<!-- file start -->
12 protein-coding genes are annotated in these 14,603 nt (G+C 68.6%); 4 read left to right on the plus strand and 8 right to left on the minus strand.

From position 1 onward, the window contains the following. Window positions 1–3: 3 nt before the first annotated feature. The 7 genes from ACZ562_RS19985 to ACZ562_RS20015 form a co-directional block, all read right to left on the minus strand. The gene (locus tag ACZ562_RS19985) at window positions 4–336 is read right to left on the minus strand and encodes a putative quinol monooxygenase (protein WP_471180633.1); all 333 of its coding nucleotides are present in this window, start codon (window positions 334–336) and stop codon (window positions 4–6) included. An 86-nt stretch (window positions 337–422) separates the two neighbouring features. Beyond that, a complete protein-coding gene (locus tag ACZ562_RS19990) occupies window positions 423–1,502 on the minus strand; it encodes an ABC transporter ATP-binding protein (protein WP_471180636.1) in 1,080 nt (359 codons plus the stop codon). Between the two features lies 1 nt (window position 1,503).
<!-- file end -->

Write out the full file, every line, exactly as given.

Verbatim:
12 protein-coding genes are annotated in these 14,603 nt (G+C 68.6%); 4 read left to right on the plus strand and 8 right to left on the minus strand.

From position 1 onward, the window contains the following. Window positions 1–3: 3 nt before the first annotated feature. The 7 genes from ACZ562_RS19985 to ACZ562_RS20015 form a co-directional block, all read right to left on the minus strand. The gene (locus tag ACZ562_RS19985) at window positions 4–336 is read right to left on the minus strand and encodes a putative quinol monooxygenase (protein WP_471180633.1); all 333 of its coding nucleotides are present in this window, start codon (window positions 334–336) and stop codon (window positions 4–6) included. An 86-nt stretch (window positions 337–422) separates the two neighbouring features. Beyond that, a complete protein-coding gene (locus tag ACZ562_RS19990) occupies window positions 423–1,502 on the minus strand; it encodes an ABC transporter ATP-binding protein (protein WP_471180636.1) in 1,080 nt (359 codons plus the stop codon). Between the two features lies 1 nt (window position 1,503).